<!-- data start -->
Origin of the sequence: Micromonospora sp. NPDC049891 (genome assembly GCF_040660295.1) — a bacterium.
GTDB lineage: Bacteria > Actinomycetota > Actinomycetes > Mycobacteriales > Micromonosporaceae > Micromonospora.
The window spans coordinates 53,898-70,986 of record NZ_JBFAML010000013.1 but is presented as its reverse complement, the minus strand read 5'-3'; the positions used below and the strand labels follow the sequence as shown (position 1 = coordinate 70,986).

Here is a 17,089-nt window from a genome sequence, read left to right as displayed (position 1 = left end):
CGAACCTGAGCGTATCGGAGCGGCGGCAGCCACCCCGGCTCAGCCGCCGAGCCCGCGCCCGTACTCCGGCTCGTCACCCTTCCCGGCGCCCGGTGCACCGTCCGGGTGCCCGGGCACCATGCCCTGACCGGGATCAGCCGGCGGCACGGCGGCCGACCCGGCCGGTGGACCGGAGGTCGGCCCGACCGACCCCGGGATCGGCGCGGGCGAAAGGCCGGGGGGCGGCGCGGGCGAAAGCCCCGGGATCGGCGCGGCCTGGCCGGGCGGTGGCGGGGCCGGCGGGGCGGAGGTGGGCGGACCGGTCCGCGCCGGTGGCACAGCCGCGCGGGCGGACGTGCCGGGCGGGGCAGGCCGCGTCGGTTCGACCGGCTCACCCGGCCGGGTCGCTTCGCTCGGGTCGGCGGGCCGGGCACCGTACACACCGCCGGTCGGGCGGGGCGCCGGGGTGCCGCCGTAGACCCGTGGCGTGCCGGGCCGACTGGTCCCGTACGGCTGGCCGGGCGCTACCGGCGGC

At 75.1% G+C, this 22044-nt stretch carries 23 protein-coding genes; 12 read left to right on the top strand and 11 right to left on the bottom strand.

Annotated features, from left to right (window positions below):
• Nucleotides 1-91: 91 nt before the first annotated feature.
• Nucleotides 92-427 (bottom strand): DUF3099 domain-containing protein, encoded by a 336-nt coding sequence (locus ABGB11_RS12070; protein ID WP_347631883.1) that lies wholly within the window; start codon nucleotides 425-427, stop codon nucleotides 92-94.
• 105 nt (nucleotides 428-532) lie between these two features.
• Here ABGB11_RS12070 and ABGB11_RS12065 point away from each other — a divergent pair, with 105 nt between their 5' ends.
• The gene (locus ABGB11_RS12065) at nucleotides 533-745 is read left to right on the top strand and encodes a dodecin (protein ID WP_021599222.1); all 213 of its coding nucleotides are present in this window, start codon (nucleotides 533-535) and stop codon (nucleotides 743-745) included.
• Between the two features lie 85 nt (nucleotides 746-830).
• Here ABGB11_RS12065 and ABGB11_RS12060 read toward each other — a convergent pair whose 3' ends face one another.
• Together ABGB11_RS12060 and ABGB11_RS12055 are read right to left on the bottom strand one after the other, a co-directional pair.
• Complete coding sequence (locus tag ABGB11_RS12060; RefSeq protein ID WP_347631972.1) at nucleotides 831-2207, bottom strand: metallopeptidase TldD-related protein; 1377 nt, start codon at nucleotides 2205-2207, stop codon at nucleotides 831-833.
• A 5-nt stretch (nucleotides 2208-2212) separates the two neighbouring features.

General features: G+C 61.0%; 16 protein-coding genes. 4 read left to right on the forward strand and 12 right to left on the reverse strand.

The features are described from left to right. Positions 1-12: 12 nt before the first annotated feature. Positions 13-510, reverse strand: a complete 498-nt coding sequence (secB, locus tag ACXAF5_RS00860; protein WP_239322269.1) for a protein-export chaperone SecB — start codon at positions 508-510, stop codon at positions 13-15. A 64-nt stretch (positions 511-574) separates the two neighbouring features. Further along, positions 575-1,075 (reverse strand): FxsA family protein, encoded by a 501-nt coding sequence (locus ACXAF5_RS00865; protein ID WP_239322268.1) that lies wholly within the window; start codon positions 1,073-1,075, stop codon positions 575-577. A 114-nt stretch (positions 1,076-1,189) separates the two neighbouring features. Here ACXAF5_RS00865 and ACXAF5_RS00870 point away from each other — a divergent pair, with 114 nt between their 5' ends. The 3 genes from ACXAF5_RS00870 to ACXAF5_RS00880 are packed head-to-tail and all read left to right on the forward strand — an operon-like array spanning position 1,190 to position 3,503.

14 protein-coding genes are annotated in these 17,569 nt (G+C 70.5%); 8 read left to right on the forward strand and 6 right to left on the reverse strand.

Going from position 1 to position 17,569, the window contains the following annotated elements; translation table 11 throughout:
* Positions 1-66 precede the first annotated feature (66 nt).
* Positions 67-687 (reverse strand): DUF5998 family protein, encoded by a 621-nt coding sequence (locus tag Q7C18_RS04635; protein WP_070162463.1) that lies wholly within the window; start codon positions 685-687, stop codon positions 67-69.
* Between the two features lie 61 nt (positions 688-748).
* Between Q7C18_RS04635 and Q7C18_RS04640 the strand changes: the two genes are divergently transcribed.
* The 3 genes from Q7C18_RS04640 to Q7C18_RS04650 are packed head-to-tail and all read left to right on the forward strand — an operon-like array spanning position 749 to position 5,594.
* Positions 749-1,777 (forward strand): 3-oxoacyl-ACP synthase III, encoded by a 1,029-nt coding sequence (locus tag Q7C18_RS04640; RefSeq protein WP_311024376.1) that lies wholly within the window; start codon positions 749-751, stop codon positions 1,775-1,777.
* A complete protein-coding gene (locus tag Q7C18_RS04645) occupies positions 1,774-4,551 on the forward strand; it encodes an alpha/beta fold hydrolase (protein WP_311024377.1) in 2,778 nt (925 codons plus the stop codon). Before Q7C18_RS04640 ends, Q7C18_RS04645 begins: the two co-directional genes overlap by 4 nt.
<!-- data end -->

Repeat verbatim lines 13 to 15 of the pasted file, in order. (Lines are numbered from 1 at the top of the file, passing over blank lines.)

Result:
• Between the two features lie 85 nt (nucleotides 746-830).
• Here ABGB11_RS12065 and ABGB11_RS12060 read toward each other — a convergent pair whose 3' ends face one another.
• Together ABGB11_RS12060 and ABGB11_RS12055 are read right to left on the bottom strand one after the other, a co-directional pair.